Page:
By alternately loosening, tightening, and loosening the leash, as you keep walking slowly, you'll be able to move the pup in the same direction you're walking, a few steps at a time. Yes, it will be a bit herky-jerky  for him, but that won't last long.

Remember, dogs are opportunists. They want to do things that bring them some benefit and to avoid doing things that cause discomfort. Your pup will discover that he can stop the herky-jerky movement and walk comfortably if he simply trots along with you.

Now on to real leash training!


My book covertraining program is for puppies 2 to 18 months old. It explains, step by step:

  • How to establish good patterns and routines that govern everything your pup does.
  • How to teach your pup to be calm and to look to you for guidance, direction, and permission.
  • How to make yourself important – the most important thing – in your puppy’s life. How to show your pup the clear, black-and-white rules and routines he is to follow. And how to make sure he does.

Michele Welton with BuffyAbout the author: Michele Welton has over 40 years of experience as a Dog Trainer, Dog Breed Consultant, and founder of three Dog Training Centers. An expert researcher and author of 15 books about dogs, she loves helping people choose, train, and care for their dogs.


To help you train and care for your dog

dog training videos Dog training videos. Sometimes it's easier to train your puppy (or adult dog) when you can see the correct training techniques in action.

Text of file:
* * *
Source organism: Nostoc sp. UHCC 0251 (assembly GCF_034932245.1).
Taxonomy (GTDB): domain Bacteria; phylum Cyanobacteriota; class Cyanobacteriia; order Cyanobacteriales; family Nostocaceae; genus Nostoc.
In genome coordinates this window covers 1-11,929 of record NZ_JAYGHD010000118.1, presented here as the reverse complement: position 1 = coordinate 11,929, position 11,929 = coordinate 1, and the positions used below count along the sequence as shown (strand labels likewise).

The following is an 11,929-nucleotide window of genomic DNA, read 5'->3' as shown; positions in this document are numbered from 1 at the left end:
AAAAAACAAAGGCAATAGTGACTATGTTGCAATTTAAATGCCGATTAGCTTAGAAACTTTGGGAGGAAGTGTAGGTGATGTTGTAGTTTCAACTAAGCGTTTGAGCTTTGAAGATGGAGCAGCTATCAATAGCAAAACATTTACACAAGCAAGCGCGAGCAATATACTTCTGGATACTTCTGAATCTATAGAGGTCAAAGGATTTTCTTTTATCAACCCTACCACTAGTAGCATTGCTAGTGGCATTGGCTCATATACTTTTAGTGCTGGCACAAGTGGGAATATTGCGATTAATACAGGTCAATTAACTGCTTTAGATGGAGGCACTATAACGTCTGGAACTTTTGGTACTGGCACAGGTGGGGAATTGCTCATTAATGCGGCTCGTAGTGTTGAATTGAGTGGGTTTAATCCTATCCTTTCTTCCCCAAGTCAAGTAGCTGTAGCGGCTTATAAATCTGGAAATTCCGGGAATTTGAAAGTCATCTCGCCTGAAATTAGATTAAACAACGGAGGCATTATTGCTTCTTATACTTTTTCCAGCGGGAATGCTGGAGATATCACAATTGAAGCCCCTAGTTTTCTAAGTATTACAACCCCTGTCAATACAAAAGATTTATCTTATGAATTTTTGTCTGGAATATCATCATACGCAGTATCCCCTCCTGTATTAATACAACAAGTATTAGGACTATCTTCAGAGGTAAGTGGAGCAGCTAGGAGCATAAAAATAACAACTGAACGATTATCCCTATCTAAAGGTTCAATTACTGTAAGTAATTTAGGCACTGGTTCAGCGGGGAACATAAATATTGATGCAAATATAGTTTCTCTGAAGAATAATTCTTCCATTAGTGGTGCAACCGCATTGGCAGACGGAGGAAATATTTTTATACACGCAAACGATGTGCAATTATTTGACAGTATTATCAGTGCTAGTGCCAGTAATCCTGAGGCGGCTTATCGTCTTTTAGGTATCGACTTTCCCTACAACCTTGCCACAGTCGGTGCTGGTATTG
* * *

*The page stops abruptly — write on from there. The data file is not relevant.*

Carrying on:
The problem is that most dog training videos on the internet are worthless, because they use the wrong training method. I recommend these dog training videos that are based on respect and leadership.

book coverRespect Training For Puppies: 30 seconds to a calm, polite, well-behaved puppy. For puppies 2 to 18 months old. Your puppy will learn the 21 skills that all family dogs need to know.
If your dog is over 18 months, you'll want book coverRespect Training For Adult Dogs: 30 seconds to a calm, polite, well-behaved dog. Again your dog will learn the 21 skills that all family dogs need to know.
book coverTeach Your Dog 100 English Words is a unique Vocabulary and Respect Training Program that will teach your adult dog to listen to you and do what you say.
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book coverDog Quest: Find The Dog Of Your Dreams will help you find a good-tempered, healthy family companion.